Work 2 (Notes) ... (a Greek Design)

Ancient Greek Art and Architecture
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The painter Yang Liu, for example, has incorporated smooth versions of the traditional Greek Key also called Sona drawing, Sand drawing , and Kolam in many of her paintings. In Modern Greece, a black, white, and red meander is the symbol of the far-right political party Golden Dawn. Roman mosaic , Archaeological Museum of Milan. Roman mosaic from Chedworth Roman Villa , England.

From Wikipedia, the free encyclopedia. For other uses, see Meander disambiguation. The meander mosaic of the tepidarium. Explorations with sona drawings," Leonardo , April , Vol. Retrieved from " https: Greek culture Ornaments Visual motifs. Seven works of Sophocles have survived, the most acclaimed of which are the three Theban plays , which center around the story of Oedipus and his offspring. Although the plays are often called a "trilogy," they were actually written many years apart.

Antigone , the last of the three plays sequentially, was actually first to be written, having been composed in BC, towards the beginning of Sophocles's career. There are nineteen surviving plays attributed to Euripides. The most well-known of these plays are Medea , Hippolytus , and Bacchae.

Architectural tradition and design has the ability to link disparate cultures .. the simultaneous sacrifice of bulls (Diodorus Siculus History ). J. J. Coulton, Ancient Greek Architects at Work: Problems of Structure and Design ( Ithaca. Read and learn for free about the following article: Greek architectural orders. Coulton, J. J. Ancient Greek Architects at Work: Problems of Structure and Design . “Designing the Roman Corinthian Order,” Journal of Roman Archaeology 2.

Like tragedy, comedy arose from a ritual in honor of Dionysus , but in this case the plays were full of frank obscenity, abuse, and insult. At Athens , the comedies became an official part of the festival celebration in BC, and prizes were offered for the best productions. As with the tragedians, few works still remain of the great comedic writers. The only complete surviving works of classical comedy are eleven plays written by the playwright Aristophanes. He poked fun at everyone and every institution.

In The Birds , he ridicules Athenian democracy. In The Clouds , he attacks the philosopher Socrates. In Lysistrata , he denounces war. When it was performed for the first time at the Lenaia Festival in BC, just one year after the death of Euripides, the Athenians awarded it first prize. A commercially successful modern musical adaptation of it was performed on Broadway in The third dramatic genre was the satyr play. Although the genre was popular, only one complete example of a satyr play has survived: Two notable historians who lived during the Classical Era were Herodotus of Halicarnassus and Thucydides.

Herodotus is commonly called "The Father of History. Thucydides's book History of the Peloponnesian War greatly influenced later writers and historians, including the author of the book of Acts of the Apostles and the Byzantine Era historian Procopius of Caesarea. Xenophon also wrote three works in praise of the philosopher Socrates: Although both Xenophon and Plato knew Socrates, their accounts are very different. Many comparisons have been made between the account of the military historian and the account of the poet-philosopher.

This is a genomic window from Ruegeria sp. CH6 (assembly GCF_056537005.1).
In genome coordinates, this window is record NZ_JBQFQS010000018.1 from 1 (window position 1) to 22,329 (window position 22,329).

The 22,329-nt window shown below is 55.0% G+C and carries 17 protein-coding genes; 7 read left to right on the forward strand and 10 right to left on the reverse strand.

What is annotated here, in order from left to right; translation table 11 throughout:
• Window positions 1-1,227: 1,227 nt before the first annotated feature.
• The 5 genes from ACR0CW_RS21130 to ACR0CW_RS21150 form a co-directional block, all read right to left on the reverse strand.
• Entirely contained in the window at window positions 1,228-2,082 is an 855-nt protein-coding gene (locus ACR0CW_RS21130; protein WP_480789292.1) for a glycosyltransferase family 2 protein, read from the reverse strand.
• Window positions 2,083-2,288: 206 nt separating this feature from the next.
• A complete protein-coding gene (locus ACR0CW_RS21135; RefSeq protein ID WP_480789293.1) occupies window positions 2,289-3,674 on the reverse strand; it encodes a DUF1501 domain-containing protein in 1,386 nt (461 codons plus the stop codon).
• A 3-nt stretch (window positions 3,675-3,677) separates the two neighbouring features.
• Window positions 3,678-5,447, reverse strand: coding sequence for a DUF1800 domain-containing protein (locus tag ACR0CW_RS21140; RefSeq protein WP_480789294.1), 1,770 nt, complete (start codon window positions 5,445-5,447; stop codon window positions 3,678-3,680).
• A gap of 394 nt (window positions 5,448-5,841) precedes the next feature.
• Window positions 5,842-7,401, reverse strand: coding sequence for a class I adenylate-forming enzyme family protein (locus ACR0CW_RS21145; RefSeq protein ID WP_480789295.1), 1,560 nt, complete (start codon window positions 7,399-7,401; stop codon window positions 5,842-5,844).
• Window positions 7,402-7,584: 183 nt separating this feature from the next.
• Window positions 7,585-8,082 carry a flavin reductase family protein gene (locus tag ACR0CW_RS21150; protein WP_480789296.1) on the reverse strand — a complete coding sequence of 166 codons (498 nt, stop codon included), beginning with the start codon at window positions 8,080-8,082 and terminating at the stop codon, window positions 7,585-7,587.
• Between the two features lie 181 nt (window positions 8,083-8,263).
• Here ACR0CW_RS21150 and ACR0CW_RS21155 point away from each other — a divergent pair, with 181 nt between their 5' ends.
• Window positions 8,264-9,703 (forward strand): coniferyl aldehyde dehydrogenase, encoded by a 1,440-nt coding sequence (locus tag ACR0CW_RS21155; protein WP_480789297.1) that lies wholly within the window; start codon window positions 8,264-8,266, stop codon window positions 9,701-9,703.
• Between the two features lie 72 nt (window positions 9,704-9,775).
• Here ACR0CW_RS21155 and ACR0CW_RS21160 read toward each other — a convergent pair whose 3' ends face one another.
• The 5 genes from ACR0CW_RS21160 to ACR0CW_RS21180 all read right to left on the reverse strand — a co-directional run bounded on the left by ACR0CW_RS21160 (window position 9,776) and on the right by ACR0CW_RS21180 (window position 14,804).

Many important and influential philosophers lived during the fifth and fourth centuries BC. Among the earliest Greek philosophers were the three so-called " Milesian philosophers ": Thales of Miletus , Anaximander , and Anaximenes. Very little is known for certain about the life of the philosopher Pythagoras of Samos and no writings by him have survived to the present day, [56] but an impressive corpus of poetic writings written by his pupil Empedocles of Acragas has survived, making Empedocles one of the most widely attested Pre-Socratic philosophers.

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Of all the classical philosophers, however, Socrates , Plato , and Aristotle are generally considered the most important and influential. Socrates did not write any books himself and modern scholars debate whether or not Plato's portrayal of him is accurate. Some scholars contend that many of his ideas, or at least a vague approximation of them, are expressed in Plato's early socratic dialogues.

Plato expressed his ideas through dialogues, that is, written works purporting to describe conversations between different individuals. Some of the best-known of these include: The Apology of Socrates , a purported record of the speech Socrates gave at his trial; [64] Phaedo , a description of the last conversation between Socrates and his disciples before his execution; [65] The Symposium , a dialogue over the nature of love ; [66] and The Republic , widely regarded as Plato's most important work, [67] [68] a long dialogue describing the ideal government.

Aristotle of Stagira is widely considered to be one of the most important and influential philosophical thinkers of all time. Aristotle was a student at Plato's Academy , and like his teacher, he wrote dialogues, or conversations. However, none of these exist today. The body of writings that has come down to the present probably represents lectures that he delivered at his own school in Athens, the Lyceum. He explored matters other than those that are today considered philosophical; the extant treatises cover logic, the physical and biological sciences, ethics, politics, and constitutional government.